Over the past few months I’ve written several times about certain milestones in Antarctic history. After all, it has been 100 years since Norwegian Roald Amundsen and his British rival Robert Falcon Scott raced one another across Antarctica to be the first person to reach the South Pole. Today marks yet another milestone in that race and sadly this is one of those dates that still haunts us a century later.
As I mentioned last week, Scott and his two remaining companions, Edward Wilson and Henry Bowers, were caught in a vicious snowstorm that lasted for at least nine days. Over that period they slowly ran out of food and fuel. With nothing to eat and unable to keep themselves warm, their last remaining strength fled their tired bodies. At that point they had been marching through the Antarctic for more than four and a half months and they were throughly exhausted in mind, body and spirit. The physical toll on that journey was heavy one, but arriving at the Pole to find that they had been beaten by Amundsen was truly the worst blow imaginable.
So, Scott, Wilson and Bowers found themselves in that tent, hoping beyond hope that the weather would clear long enough for them to cover the eleven remaining miles to their “One-Ton Depot.” A supply cache that would give them everything they would need to complete their journey back to their ship, the Terra Nova, which waited off the coast for their return. Considering the distances they had already covered on the Antarctic continent, eleven more miles hardly seemed like much at all. It might as well have been eleven light years however, because they were unable to travel anywhere in that storm.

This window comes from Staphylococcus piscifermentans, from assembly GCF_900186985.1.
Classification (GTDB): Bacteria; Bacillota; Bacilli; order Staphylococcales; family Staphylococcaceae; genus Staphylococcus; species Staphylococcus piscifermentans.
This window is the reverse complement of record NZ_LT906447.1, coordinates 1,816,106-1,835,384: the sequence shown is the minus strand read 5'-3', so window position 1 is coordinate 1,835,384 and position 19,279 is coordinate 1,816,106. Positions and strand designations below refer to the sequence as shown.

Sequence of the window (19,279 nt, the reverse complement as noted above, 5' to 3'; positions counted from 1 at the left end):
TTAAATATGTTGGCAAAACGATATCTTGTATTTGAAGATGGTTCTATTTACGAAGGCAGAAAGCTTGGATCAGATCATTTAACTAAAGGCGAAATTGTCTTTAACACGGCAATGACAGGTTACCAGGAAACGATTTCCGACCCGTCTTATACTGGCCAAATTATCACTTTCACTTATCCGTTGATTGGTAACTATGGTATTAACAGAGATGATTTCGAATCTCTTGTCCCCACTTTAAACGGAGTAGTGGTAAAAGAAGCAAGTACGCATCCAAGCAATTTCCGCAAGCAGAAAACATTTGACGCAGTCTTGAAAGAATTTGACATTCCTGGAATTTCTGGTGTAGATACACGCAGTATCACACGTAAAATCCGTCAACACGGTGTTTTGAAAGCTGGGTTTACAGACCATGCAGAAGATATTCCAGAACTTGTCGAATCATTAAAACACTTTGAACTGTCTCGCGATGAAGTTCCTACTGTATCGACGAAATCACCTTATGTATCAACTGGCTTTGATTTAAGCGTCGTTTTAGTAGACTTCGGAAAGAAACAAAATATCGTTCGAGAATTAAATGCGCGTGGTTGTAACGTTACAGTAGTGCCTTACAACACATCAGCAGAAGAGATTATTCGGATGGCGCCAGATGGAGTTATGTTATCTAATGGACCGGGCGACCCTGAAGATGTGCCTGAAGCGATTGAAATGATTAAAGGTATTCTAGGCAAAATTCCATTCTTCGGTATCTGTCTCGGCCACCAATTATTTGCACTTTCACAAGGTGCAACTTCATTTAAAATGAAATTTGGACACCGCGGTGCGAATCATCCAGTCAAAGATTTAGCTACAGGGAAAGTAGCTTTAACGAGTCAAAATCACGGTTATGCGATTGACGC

It was on this date, exactly 100 years ago today, that Scott made his final entry into the journal that he had been so diligently keeping for all those weeks. That final entry simply said: “Last entry. For God’s sake look after our people.” Those words tell us that Scott knew that they were done for and that he would never see Britain or his family again. Historians say that when their tent was discovered some eight months later, that it was believed by the positions of their bodies that Scott was the last of the expedition to die.
Those weren’t the last words we heard from Scott however as he also wrote a number of letters to those closest to him. They were discovered on his body and while we don’t know the contents of all of them, he did write a “Message to the Public” that was in many ways an explanation of why he felt compelled to explore the Antarctic for King and Country. That letter concluded with the following statement:
“We took risks, we knew we took them; things have come out against us, and therefore we have no cause for complaint, but bow to the will of Providence, determined still to do our best to the last … Had we lived, I should have had a tale to tell of the hardihood, endurance, and courage of my companions which would have stirred the heart of every Englishman. These rough notes and our dead bodies must tell the tale, but surely, surely, a great rich country like ours will see that those who are dependent on us are properly provided for.”
Those words showed his indomitable spirit and stiff English-upper lip that were his trademark to the very end. They were also the words that would make him a hero back home in the U.K. where he is revered to this day. Scott is a symbol of that country’s great legacy of exploration and while he may have failed in his mission, he remained a true Englishman even in the face of his inevitable end.
For me personally, Robert Falcon Scott remains one of history’s most tragic characters, yet someone who is incredibly inspirational as well. He had a spirit for adventure and exploration that I think is no less important in this day and age as it was 100 years ago. His story is one that we should never forget and think about when we are looking for excuses to stop our own adventures. After all, I can think of worse things to ask than “What Would Scott Do?”
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